What to expect, when you’re expecting … Your son/daughter to go to university
Not only have I been a university academic (in Australia & Canada) for approaching 25 years, but I am also mother to a daughter who is now in her second year of university and a son who will graduate from high school this year and plans to go straight on to university.
I wrote this blog from my perspectives as mother, professor and employability researcher. My hope is that this blog will address the following questions and others.
What do you need to know to help your son/daughter navigate this journey?
What is your role as parent?
How can you help your son/daughter plan now, so that career success follows university graduation?
Will your son/daughter be okay in this next phase of education?
Research clearly shows that university enrolment is a wise decision. Overall, university graduates have higher – quality of life, overall happiness and lifetime earnings. They positively contribute to the nation’s economy and increase knowledge capital, producing notable impact in all facets of life.
However, completing a degree is not an easy undertaking. At many universities worldwide, the first-year dropout rate is close to or above 50 per cent. Student stress is high. In most countries 30 per cent of people have not secured full-time employment four months after graduating from university.
While these figures are alarming, there are many things you (and your sons and daughters) can do to ensure your family is on the positive side of the statistics.
1. Encourage your son or daughter to get involved and connected from Day One and seek a well-rounded experience throughout university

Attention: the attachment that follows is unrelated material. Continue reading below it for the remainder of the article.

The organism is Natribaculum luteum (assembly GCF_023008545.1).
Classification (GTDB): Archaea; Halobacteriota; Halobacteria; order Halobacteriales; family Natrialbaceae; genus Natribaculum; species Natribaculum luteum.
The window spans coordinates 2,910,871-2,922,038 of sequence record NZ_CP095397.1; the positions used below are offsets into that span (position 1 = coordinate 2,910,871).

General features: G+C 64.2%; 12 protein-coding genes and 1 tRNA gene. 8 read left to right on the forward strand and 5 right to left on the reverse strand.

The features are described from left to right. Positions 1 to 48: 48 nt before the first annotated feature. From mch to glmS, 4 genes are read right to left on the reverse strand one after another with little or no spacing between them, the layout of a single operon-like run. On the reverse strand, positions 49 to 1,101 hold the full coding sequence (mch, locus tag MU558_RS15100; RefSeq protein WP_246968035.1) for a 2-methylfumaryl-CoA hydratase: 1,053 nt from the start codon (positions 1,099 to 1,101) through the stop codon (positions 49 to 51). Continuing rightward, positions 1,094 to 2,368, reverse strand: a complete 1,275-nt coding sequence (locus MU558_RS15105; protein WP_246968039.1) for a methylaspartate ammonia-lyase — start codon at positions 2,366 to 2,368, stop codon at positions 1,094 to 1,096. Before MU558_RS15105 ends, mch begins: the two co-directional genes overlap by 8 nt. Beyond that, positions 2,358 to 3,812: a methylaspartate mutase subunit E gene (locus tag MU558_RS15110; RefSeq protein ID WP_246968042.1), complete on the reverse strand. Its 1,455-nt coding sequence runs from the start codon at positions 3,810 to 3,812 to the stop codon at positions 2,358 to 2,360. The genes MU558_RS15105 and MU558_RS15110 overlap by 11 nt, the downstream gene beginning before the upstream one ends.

Research studying people who dropped-out in their first year of university and/or completed their first year, but did not come back for a second, shows that they usually have two factors in common. First, they expressed feeling disconnected.
Second (and closely related), they did not feel like they belonged.
It is very important that university students feel connected to the experience, and the most successful way to do this is through joining extra-curricular activities.
Students who play sport or music, participate in drama or dance, and join clubs and student societies tend to experience much greater success in university overall. They stay in school because they feel like they belong there.
Not only is their student experience more rewarding, but so too are their career outcomes. Employers are increasingly vocal that they want “well-rounded” employees.
They expect university graduates to have well-developed ‘soft skills’ and attributes such as proficient communication abilities, problem-solving capabilities, confidence and ability to demonstrate their motivation.
Many parents have to let go of notions that only grades matter. Many employers are now short-listing OUT applicants with the highest university grades (particularly if these students do not have other involvements, memberships and accomplishments to put on their resumes).
Employers say that exclusive focus on study interferes with the positive development that a well-rounded university experience can offer.
2. Encourage your son / daughter to become aware of and use the numerous services and supports offered by universities.
High drop-out rates and severe consequences of student stress have not gone un-noticed or un-actioned by universities. Universities offer a wide variety of services and supports to students.